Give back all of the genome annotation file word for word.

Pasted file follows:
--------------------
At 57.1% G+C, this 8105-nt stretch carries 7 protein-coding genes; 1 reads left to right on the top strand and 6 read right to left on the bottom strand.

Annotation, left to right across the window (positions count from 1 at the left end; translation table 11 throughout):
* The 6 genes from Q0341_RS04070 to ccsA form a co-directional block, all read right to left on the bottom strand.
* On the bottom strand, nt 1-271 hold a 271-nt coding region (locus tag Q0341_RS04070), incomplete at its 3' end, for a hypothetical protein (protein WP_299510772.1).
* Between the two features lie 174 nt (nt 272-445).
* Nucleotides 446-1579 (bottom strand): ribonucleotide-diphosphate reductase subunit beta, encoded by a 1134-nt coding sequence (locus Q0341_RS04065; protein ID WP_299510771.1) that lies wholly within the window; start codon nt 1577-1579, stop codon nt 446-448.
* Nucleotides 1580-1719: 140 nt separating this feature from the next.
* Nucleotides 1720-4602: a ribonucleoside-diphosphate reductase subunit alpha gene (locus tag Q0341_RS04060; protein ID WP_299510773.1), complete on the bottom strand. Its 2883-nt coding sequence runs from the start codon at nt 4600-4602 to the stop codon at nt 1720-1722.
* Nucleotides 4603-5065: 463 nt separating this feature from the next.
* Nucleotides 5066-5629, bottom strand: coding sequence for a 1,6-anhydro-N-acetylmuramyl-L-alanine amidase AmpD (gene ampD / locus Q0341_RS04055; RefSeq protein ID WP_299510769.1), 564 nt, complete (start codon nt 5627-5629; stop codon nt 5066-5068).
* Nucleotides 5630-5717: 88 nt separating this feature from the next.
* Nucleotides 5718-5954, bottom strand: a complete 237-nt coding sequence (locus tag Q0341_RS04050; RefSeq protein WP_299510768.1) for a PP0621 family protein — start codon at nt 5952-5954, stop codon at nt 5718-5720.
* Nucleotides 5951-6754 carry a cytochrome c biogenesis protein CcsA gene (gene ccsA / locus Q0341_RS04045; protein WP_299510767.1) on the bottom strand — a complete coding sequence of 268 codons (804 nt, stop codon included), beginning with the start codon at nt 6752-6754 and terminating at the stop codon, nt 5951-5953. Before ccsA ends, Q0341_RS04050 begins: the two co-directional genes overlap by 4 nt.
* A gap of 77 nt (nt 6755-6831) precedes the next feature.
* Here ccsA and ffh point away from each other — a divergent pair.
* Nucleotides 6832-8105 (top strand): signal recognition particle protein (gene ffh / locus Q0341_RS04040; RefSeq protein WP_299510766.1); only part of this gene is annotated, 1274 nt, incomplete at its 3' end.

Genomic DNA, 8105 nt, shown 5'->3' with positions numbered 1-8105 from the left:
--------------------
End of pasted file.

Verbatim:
At 57.1% G+C, this 8105-nt stretch carries 7 protein-coding genes; 1 reads left to right on the top strand and 6 read right to left on the bottom strand.

Annotation, left to right across the window (positions count from 1 at the left end; translation table 11 throughout):
* The 6 genes from Q0341_RS04070 to ccsA form a co-directional block, all read right to left on the bottom strand.
* On the bottom strand, nt 1-271 hold a 271-nt coding region (locus tag Q0341_RS04070), incomplete at its 3' end, for a hypothetical protein (protein WP_299510772.1).
* Between the two features lie 174 nt (nt 272-445).
* Nucleotides 446-1579 (bottom strand): ribonucleotide-diphosphate reductase subunit beta, encoded by a 1134-nt coding sequence (locus Q0341_RS04065; protein ID WP_299510771.1) that lies wholly within the window; start codon nt 1577-1579, stop codon nt 446-448.
* Nucleotides 1580-1719: 140 nt separating this feature from the next.
* Nucleotides 1720-4602: a ribonucleoside-diphosphate reductase subunit alpha gene (locus tag Q0341_RS04060; protein ID WP_299510773.1), complete on the bottom strand. Its 2883-nt coding sequence runs from the start codon at nt 4600-4602 to the stop codon at nt 1720-1722.
* Nucleotides 4603-5065: 463 nt separating this feature from the next.
* Nucleotides 5066-5629, bottom strand: coding sequence for a 1,6-anhydro-N-acetylmuramyl-L-alanine amidase AmpD (gene ampD / locus Q0341_RS04055; RefSeq protein ID WP_299510769.1), 564 nt, complete (start codon nt 5627-5629; stop codon nt 5066-5068).
* Nucleotides 5630-5717: 88 nt separating this feature from the next.
* Nucleotides 5718-5954, bottom strand: a complete 237-nt coding sequence (locus tag Q0341_RS04050; RefSeq protein WP_299510768.1) for a PP0621 family protein — start codon at nt 5952-5954, stop codon at nt 5718-5720.
* Nucleotides 5951-6754 carry a cytochrome c biogenesis protein CcsA gene (gene ccsA / locus Q0341_RS04045; protein WP_299510767.1) on the bottom strand — a complete coding sequence of 268 codons (804 nt, stop codon included), beginning with the start codon at nt 6752-6754 and terminating at the stop codon, nt 5951-5953. Before ccsA ends, Q0341_RS04050 begins: the two co-directional genes overlap by 4 nt.
* A gap of 77 nt (nt 6755-6831) precedes the next feature.
* Here ccsA and ffh point away from each other — a divergent pair.
* Nucleotides 6832-8105 (top strand): signal recognition particle protein (gene ffh / locus Q0341_RS04040; RefSeq protein WP_299510766.1); only part of this gene is annotated, 1274 nt, incomplete at its 3' end.

Genomic DNA, 8105 nt, shown 5'->3' with positions numbered 1-8105 from the left: